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Dynamic Strategic Information Transmission

  • Mikhail Golosov
  • Vasiliki Skreta
  • Aleh Tsyvinski
  • Andrea Wilson

This paper studies strategic information transmission in a dynamic environment where, each period, a privately informed expert sends a message and a decision maker takes an action. Our main result is that, in contrast to a static environment, full information revelation is possible. The gradual revelation of information and the eventual full revelation is supported by the dynamic rewards and punishments. The construction of a fully revealing equilibrium relies on two key features. The first feature is that the expert is incentivized, via appropriate actions, to join separable groups in which she initially pools with far-away types, then later reveals her type. The second feature is the use of trigger strategies. The decision maker is incentivized by the reward of further information revelation if he chooses the separation-inducing actions, and the threat of a stop in information release if he does not. Our equilibrium is non-monotonic. With monotonic partition equilibria, full revelation is impossible.

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Paper provided by New York University, Leonard N. Stern School of Business, Department of Economics in its series Working Papers with number 11-17.

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Date of creation: 2011
Date of revision:
Handle: RePEc:ste:nystbu:11-17
Contact details of provider: Postal: New York University, Leonard N. Stern School of Business, Department of Economics, 44 West 4th Street, New York, NY 10012-1126
Phone: (212) 998-0860
Fax: (212) 995-4218
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  1. Robert J. Aumann & Sergiu Hart, 2003. "Long Cheap Talk," Econometrica, Econometric Society, vol. 71(6), pages 1619-1660, November.
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  2. Gilat Levy & Ronny Razin, 2007. "On the Limits of Communication in Multidimensional Cheap Talk: A Comment," Econometrica, Econometric Society, vol. 75(3), pages 885-893, 05.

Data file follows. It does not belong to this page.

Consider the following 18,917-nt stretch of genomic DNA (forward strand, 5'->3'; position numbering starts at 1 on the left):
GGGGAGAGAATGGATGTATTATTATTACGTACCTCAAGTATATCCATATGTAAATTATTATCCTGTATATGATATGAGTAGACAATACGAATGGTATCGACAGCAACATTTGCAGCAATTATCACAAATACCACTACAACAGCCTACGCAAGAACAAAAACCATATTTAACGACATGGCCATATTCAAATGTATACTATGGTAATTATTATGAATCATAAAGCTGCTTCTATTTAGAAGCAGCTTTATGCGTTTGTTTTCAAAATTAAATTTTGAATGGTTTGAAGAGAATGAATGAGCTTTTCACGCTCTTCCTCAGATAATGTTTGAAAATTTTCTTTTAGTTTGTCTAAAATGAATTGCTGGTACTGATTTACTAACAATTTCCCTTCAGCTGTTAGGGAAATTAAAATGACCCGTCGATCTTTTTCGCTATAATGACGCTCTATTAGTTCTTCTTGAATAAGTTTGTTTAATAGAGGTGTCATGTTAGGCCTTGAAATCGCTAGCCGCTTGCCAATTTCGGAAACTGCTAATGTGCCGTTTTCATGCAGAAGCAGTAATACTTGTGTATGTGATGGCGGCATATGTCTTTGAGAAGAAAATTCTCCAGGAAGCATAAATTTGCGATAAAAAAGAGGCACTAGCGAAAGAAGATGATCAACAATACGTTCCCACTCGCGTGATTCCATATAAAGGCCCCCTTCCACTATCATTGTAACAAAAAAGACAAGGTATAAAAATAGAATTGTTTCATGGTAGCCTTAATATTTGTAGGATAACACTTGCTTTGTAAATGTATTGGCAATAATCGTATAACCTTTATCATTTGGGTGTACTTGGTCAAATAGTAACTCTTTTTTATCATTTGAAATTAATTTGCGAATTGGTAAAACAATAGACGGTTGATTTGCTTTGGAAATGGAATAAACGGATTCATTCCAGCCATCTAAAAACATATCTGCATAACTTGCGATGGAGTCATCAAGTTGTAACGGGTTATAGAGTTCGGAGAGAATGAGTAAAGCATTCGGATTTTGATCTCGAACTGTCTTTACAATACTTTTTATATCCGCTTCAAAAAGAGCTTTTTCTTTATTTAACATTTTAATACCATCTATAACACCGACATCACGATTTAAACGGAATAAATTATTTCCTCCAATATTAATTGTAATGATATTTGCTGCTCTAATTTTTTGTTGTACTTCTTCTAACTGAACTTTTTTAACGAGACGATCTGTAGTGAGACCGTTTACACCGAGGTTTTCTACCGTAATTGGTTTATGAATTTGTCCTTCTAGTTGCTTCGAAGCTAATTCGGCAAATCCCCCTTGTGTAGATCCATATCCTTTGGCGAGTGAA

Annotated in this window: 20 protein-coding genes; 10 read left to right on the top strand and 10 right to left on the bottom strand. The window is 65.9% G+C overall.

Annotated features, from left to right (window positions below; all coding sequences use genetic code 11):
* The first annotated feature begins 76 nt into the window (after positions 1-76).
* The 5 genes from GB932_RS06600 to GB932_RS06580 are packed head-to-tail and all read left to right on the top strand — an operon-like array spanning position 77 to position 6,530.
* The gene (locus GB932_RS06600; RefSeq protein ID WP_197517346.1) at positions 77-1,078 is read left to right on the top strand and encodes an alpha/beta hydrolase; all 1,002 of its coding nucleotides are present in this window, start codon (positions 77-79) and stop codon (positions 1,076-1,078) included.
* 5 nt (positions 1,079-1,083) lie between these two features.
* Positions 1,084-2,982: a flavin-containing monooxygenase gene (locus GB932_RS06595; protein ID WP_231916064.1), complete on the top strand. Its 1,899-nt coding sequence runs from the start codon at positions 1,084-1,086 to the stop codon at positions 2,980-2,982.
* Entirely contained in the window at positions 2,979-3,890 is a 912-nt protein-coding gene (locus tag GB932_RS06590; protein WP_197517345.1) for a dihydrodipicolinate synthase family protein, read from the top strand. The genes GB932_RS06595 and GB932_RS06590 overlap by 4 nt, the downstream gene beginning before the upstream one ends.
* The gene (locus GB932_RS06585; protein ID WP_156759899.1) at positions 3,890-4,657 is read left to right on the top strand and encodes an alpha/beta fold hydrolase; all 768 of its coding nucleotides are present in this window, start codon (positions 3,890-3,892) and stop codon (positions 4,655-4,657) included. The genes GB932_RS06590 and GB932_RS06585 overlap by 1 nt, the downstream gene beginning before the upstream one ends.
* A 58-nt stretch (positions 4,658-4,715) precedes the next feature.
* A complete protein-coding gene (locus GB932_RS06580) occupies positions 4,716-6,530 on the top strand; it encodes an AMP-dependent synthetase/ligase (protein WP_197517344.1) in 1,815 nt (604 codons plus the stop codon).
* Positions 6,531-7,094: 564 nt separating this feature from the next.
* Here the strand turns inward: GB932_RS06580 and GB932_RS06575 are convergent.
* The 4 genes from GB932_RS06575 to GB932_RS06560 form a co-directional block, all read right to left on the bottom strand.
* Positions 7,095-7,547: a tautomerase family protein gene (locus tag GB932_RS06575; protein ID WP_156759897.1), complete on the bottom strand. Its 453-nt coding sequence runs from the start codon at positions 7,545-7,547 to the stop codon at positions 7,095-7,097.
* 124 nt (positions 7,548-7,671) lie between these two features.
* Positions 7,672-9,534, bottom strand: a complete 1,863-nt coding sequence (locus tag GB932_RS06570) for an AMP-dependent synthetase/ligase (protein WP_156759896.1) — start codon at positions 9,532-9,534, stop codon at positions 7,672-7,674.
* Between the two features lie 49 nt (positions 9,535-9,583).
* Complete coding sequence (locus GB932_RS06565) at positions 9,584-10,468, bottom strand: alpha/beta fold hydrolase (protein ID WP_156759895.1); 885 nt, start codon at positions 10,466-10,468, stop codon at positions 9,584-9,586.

3. Maria Goltsman & Gregory Pavlov, 2008. "How to Talk to Multiple Audiences," UWO Department of Economics Working Papers 20081, University of Western Ontario, Department of Economics.
  4. Luca Anderlini & Dino Gerardi & Roger Lagunoff, 2008. "Communication and Learning," Carlo Alberto Notebooks 82, Collegio Carlo Alberto, revised 2010.
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  6. Ronny Razin & Gilat Levy, 2004. "Multidimentional Cheap Talk," 2004 Meeting Papers 184, Society for Economic Dynamics.
  7. Renault, Jérôme & Solan, Eilon & Vieille, Nicolas, 2013. "Dynamic sender–receiver games," Journal of Economic Theory, Elsevier, vol. 148(2), pages 502-534.
  8. Sandeep Baliga & Tomas Sjostrom, 2001. "Arms Races and Negotiations," Economics Working Papers 0007, Institute for Advanced Study, School of Social Science.
  9. Marco Ottaviani & Peter Sorensen, 1999. "Professional Advice," Game Theory and Information 9906003, EconWPA.
  10. Jerome Mathis, 2006. "Full Revelation of Information in Sender-Receiver Games of Persuasion," THEMA Working Papers 2006-02, THEMA (THéorie Economique, Modélisation et Applications), Université de Cergy-Pontoise.
  11. Francoise Forges & Frédéric Koessler, 2006. "Long Persuasion Games," CESifo Working Paper Series 1669, CESifo Group Munich.
  12. Frédéric Koessler & Françoise Forges, 2008. "Multistage Communication With And Without Verifiable Types," International Game Theory Review (IGTR), World Scientific Publishing Co. Pte. Ltd., vol. 10(02), pages 145-164.
  13. Kartik, Navin & Ottaviani, Marco & Squintani, Francesco, 2007. "Credulity, lies, and costly talk," Journal of Economic Theory, Elsevier, vol. 134(1), pages 93-116, May.
  14. Goltsman, Maria & Hörner, Johannes & Pavlov, Gregory & Squintani, Francesco, 2009. "Mediation, arbitration and negotiation," Journal of Economic Theory, Elsevier, vol. 144(4), pages 1397-1420, July.
  15. Susan Athey & Ilya Segal, 2007. "An Efficient Dynamic Mechanism," Levine's Bibliography 122247000000001134, UCLA Department of Economics.
  16. V. Crawford & J. Sobel, 2010. "Strategic Information Transmission," Levine's Working Paper Archive 544, David K. Levine.
  17. repec:rje:randje:v:37:y:2006:1:p:155-175 is not listed on IDEAS
  18. Sandeep Baliga & Tomas Sjostrom, 2012. "The Strategy of Manipulating Conflict," American Economic Review, American Economic Association, vol. 102(6), pages 2897-2922, October.
  19. Ying Chen & Navin Kartik & Joel Sobel, 2008. "Selecting Cheap-Talk Equilibria," Econometrica, Econometric Society, vol. 76(1), pages 117-136, 01.
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